Your immune system becomes less effective as you become older in repelling invaders. Older age is linked to a higher probability of health issues, such as:
- An average lowering of immunity.
- chemotherapy, long-term corticosteroids, and anti-inflammatory drugs are examples of immunosuppressive medications.
- Several illnesses and ailments, including HIV and hypogammaglobulinemia, might impair your immune system.
- Immunosuppressive medications are used to treat autoimmune disorders like lupus, Crohn’s disease, and rheumatoid arthritis.
- procedures including kidney and bone marrow transplants, which may need post-op immunosuppressive drug therapy.
- Your likelihood of developing shingles increases starting at about age 50. With age, both the disease’s severity and the chance of complications rise.
It’s crucial to keep in mind that stress can harm your immune system. There has been considerable curiosity regarding the possibility that adverse life events could compromise the immune system and cause shingles.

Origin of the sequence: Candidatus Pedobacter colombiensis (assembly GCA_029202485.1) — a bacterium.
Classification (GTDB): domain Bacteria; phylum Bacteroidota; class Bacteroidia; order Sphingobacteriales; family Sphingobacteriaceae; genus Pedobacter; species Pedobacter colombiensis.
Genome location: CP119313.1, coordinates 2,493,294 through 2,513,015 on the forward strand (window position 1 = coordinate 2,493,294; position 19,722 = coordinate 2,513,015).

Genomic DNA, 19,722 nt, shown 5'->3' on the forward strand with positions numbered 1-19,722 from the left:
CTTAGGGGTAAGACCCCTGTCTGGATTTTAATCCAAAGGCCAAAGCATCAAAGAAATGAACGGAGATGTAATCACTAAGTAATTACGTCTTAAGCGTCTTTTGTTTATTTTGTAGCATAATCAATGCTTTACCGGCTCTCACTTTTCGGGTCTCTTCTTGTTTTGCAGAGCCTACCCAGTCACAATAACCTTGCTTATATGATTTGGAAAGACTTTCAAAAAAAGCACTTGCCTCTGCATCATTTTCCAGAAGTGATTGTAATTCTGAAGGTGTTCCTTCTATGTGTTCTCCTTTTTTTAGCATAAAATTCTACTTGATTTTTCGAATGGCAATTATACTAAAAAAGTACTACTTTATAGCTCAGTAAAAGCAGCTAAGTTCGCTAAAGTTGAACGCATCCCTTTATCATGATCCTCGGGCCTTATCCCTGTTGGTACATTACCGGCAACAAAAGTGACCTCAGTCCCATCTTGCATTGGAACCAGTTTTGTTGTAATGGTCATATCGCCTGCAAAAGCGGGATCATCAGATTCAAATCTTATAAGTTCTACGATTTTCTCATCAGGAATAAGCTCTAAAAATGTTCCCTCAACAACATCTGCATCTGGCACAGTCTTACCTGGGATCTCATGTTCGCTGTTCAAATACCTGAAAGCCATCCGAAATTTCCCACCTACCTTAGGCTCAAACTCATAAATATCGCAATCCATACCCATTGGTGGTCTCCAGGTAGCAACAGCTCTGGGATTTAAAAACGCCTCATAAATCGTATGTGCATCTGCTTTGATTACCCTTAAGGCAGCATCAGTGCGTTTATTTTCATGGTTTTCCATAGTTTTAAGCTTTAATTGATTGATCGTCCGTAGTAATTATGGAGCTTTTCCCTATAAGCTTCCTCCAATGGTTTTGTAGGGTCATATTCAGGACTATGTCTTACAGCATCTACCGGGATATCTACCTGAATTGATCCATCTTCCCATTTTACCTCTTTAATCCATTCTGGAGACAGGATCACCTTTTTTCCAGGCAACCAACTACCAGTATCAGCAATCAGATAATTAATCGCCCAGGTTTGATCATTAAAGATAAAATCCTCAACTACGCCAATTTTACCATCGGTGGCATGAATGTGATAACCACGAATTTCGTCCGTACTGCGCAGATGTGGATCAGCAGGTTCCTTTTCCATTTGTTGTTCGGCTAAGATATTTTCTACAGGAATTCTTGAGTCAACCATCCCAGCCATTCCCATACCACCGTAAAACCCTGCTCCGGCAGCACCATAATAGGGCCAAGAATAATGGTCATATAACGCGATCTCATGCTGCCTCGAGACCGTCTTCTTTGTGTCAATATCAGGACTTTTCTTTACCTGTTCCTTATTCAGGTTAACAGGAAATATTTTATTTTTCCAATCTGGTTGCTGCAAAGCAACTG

Is Shingles Contagious By Touch or Airborne?
Yes, Shingles are contagious by torch and airborne. To get shingles, a person needs to have had chickenpox in the past. One cannot catch shingles from someone who already has them. Nevertheless, a person with active shingles can transmit the virus that causes chickenpox and shingles to someone who has never had chickenpox or received the chickenpox vaccination.
Instead of shingles, chickenpox would appear on the person who was exposed to the virus. When the rash is in the blister stage, a person with shingles might pass the virus to others. There are viral particles in the blister fluid.